[Sca-cooks] FW: Caudle spices
prescotj at telusplanet.net
Sat Jul 10 09:51:00 PDT 2010
"flower of Canelle" is ambiguous. It could mean
"best quality"; or "finest grind";
or (rather unexpected) literally cassia (or
cinnamon) flower buds which are today
available in brine in tins from Chinese
supermarkets. The presence of gillyflowers
in the recipe suggests that having cassia buds is a distinct possibility.
Blank powder is white powder is a merchant's or
cook's mixture that would vary. I
have no period recipe, but there are modern
suggestions that it might have included
"ginger, cinnamon, nutmeg, sugar, and
(optionally) cloves or mace". Yes, it would
have been either made up by the cook, or
purchased from a merchant who would have
made up the mixture. A bit like the East Indian
"garum masala" today which some
cooks prefer mixing themselves, and which others will buy from a merchant.
As for gillyflower, there is a long speculation at:
To obtain, you might check herbal or Chinese sources:
At 9:27 AM -0400 7/10/10, Terri Morgan wrote:
> A friend in our barony is trying to work out a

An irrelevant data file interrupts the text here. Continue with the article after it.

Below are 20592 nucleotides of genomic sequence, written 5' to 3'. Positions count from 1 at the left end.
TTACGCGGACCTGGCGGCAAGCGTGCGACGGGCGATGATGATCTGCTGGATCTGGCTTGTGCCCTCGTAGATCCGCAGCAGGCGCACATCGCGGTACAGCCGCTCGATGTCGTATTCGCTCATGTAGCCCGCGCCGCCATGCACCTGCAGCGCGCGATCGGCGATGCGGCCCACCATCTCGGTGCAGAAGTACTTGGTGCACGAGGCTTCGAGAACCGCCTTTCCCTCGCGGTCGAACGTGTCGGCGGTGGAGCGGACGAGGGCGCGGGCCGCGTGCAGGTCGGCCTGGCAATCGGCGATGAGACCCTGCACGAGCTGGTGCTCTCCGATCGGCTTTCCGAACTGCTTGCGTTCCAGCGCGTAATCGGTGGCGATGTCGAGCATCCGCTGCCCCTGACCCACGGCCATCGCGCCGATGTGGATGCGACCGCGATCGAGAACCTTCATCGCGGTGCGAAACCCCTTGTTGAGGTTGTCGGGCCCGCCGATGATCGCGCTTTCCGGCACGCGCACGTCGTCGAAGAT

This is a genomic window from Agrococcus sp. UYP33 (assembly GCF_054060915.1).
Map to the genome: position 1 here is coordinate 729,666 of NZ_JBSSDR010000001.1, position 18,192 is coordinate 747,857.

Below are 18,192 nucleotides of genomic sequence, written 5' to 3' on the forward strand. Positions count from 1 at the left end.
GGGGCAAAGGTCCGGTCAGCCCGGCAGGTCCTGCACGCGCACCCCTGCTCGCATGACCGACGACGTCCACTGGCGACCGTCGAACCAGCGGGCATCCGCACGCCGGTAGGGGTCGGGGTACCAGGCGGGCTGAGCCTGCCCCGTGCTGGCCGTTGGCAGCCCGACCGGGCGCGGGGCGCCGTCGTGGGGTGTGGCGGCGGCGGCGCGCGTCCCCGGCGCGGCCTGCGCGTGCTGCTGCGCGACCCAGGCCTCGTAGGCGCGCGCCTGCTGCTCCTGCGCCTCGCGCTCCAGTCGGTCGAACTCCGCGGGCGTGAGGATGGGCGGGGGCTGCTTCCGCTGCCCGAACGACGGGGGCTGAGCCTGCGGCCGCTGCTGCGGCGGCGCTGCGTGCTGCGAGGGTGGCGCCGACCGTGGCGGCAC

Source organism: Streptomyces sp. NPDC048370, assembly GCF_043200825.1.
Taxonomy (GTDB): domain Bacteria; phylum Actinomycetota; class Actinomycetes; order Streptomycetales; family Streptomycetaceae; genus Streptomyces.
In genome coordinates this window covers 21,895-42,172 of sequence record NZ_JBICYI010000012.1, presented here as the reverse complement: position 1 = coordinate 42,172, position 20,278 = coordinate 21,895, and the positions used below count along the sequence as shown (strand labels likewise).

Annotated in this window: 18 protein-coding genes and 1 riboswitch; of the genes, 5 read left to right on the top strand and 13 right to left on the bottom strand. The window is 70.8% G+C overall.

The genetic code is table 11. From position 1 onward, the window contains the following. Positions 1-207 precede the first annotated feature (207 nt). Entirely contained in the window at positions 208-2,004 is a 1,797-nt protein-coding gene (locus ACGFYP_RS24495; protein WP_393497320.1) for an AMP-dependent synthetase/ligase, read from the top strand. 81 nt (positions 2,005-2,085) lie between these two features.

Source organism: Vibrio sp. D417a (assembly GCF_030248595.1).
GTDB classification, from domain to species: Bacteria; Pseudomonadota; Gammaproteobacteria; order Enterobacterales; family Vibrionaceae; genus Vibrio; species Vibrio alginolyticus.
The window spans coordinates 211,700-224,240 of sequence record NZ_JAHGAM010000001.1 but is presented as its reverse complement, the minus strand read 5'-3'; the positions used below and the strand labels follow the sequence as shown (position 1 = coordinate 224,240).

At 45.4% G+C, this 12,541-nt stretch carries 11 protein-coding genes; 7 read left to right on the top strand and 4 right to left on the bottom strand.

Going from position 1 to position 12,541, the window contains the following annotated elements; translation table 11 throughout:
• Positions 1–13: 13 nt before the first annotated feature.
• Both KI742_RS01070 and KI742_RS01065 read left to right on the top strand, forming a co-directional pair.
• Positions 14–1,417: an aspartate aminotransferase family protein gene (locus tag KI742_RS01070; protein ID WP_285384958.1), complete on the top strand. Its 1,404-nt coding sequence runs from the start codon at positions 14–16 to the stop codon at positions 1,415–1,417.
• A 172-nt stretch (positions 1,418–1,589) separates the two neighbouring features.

> recipe and has hit a snag. I told her I'd
> forward her plea for help to this list. -
> From: Heidi G. Haywood [mailto:hghaywood at gmail.com]
> Sent: Friday, July 09, 2010 8:36 PM
> To: Terri Morgan
> Subject: Caudle spices
> Hrothny -
> Here is the caudle recipe I'm working from,
> (out of Two Fifteenth Century Cookery-Books):
> .xlvij. Cawdelle Ferry.-Take ?olkys of eyroun
> Raw, y-tryid fro the whyte; ©an take gode
> wyne, and warme it on ©e potte on a fayre
> Fyre, an caste ©er-on ?olkys, and stere it
> wyl, but let it nowt boyle tylle it be ©ikke;
> and caste ©er-to Sugre, Safroun, & Salt,
> Maces, Gelofres, an Galyngale y-grounde smal, &
> flowre of Canelle; & whan ©ow dressyst yn,
> caste blanke pouder ©er-on.
> I'm having a had time figuring out what
> Gelofres are and where I can get some. I think
> it's gillyflowers, and thus some sort of
> carnation, at least according to this website -
> If I can't get gillyflowers, any thoughts as to
> what might be a reasonable substitute?
> As far as I can figure out, flower of Canelle
> is ground cinnamon? Also, I can't seem t find
> a definitive definition for blanke pouder,
> which I'm assuming is white powder. It seems
> like this is usually some mixture of ginger and
> powdered sugar along with some other stuff, but
> the exact composition seems to vary somewhat.
> Is that something one would mix oneself, or
> purchase already made (like pumpkin pie spice
> or something)?
> Thank you so much for the help!
> Heidi G. Haywood, Esq.
> hghaywood at gmail.com
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